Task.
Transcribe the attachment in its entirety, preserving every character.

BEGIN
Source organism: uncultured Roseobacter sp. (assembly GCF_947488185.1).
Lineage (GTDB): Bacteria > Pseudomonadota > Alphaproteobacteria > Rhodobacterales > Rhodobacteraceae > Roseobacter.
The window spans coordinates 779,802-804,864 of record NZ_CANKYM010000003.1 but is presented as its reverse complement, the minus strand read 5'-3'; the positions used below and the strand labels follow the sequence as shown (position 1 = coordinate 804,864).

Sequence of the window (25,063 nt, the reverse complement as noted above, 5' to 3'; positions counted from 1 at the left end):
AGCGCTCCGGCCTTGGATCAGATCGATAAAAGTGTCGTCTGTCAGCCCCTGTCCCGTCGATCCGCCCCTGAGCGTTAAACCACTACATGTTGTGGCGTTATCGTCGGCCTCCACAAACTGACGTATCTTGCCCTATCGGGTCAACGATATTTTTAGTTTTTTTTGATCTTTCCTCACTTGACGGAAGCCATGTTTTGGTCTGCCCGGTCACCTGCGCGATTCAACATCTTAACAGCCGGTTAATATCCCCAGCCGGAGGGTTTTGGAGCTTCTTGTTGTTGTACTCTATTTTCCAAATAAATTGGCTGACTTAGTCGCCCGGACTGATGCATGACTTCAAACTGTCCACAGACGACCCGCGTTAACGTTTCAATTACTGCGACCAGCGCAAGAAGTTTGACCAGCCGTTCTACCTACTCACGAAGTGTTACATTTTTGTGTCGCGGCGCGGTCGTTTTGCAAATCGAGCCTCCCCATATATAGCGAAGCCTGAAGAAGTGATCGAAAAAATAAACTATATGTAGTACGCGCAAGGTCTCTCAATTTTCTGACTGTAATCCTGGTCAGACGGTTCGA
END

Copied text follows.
Source organism: uncultured Roseobacter sp. (assembly GCF_947488185.1).
Lineage (GTDB): Bacteria > Pseudomonadota > Alphaproteobacteria > Rhodobacterales > Rhodobacteraceae > Roseobacter.
The window spans coordinates 779,802-804,864 of record NZ_CANKYM010000003.1 but is presented as its reverse complement, the minus strand read 5'-3'; the positions used below and the strand labels follow the sequence as shown (position 1 = coordinate 804,864).

Sequence of the window (25,063 nt, the reverse complement as noted above, 5' to 3'; positions counted from 1 at the left end):
AGCGCTCCGGCCTTGGATCAGATCGATAAAAGTGTCGTCTGTCAGCCCCTGTCCCGTCGATCCGCCCCTGAGCGTTAAACCACTACATGTTGTGGCGTTATCGTCGGCCTCCACAAACTGACGTATCTTGCCCTATCGGGTCAACGATATTTTTAGTTTTTTTTGATCTTTCCTCACTTGACGGAAGCCATGTTTTGGTCTGCCCGGTCACCTGCGCGATTCAACATCTTAACAGCCGGTTAATATCCCCAGCCGGAGGGTTTTGGAGCTTCTTGTTGTTGTACTCTATTTTCCAAATAAATTGGCTGACTTAGTCGCCCGGACTGATGCATGACTTCAAACTGTCCACAGACGACCCGCGTTAACGTTTCAATTACTGCGACCAGCGCAAGAAGTTTGACCAGCCGTTCTACCTACTCACGAAGTGTTACATTTTTGTGTCGCGGCGCGGTCGTTTTGCAAATCGAGCCTCCCCATATATAGCGAAGCCTGAAGAAGTGATCGAAAAAATAAACTATATGTAGTACGCGCAAGGTCTCTCAATTTTCTGACTGTAATCCTGGTCAGACGGTTCGA